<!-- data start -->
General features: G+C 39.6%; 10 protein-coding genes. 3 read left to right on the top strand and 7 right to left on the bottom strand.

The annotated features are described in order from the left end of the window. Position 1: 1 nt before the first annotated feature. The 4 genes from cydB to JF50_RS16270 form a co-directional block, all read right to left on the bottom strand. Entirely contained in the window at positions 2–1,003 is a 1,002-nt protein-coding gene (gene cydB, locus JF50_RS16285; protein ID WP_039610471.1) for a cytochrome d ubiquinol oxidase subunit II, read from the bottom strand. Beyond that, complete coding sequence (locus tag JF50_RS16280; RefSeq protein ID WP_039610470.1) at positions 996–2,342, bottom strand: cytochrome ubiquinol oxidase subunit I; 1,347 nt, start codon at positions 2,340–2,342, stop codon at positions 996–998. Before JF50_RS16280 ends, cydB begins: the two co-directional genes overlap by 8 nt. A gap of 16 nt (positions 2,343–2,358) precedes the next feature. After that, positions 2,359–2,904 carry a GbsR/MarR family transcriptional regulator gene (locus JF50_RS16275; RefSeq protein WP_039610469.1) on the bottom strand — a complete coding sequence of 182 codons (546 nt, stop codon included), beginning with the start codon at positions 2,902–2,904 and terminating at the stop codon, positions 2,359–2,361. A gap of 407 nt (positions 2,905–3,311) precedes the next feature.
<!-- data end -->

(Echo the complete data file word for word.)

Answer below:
General features: G+C 39.6%; 10 protein-coding genes. 3 read left to right on the top strand and 7 right to left on the bottom strand.

The annotated features are described in order from the left end of the window. Position 1: 1 nt before the first annotated feature. The 4 genes from cydB to JF50_RS16270 form a co-directional block, all read right to left on the bottom strand. Entirely contained in the window at positions 2–1,003 is a 1,002-nt protein-coding gene (gene cydB, locus JF50_RS16285; protein ID WP_039610471.1) for a cytochrome d ubiquinol oxidase subunit II, read from the bottom strand. Beyond that, complete coding sequence (locus tag JF50_RS16280; RefSeq protein ID WP_039610470.1) at positions 996–2,342, bottom strand: cytochrome ubiquinol oxidase subunit I; 1,347 nt, start codon at positions 2,340–2,342, stop codon at positions 996–998. Before JF50_RS16280 ends, cydB begins: the two co-directional genes overlap by 8 nt. A gap of 16 nt (positions 2,343–2,358) precedes the next feature. After that, positions 2,359–2,904 carry a GbsR/MarR family transcriptional regulator gene (locus JF50_RS16275; RefSeq protein WP_039610469.1) on the bottom strand — a complete coding sequence of 182 codons (546 nt, stop codon included), beginning with the start codon at positions 2,902–2,904 and terminating at the stop codon, positions 2,359–2,361. A gap of 407 nt (positions 2,905–3,311) precedes the next feature.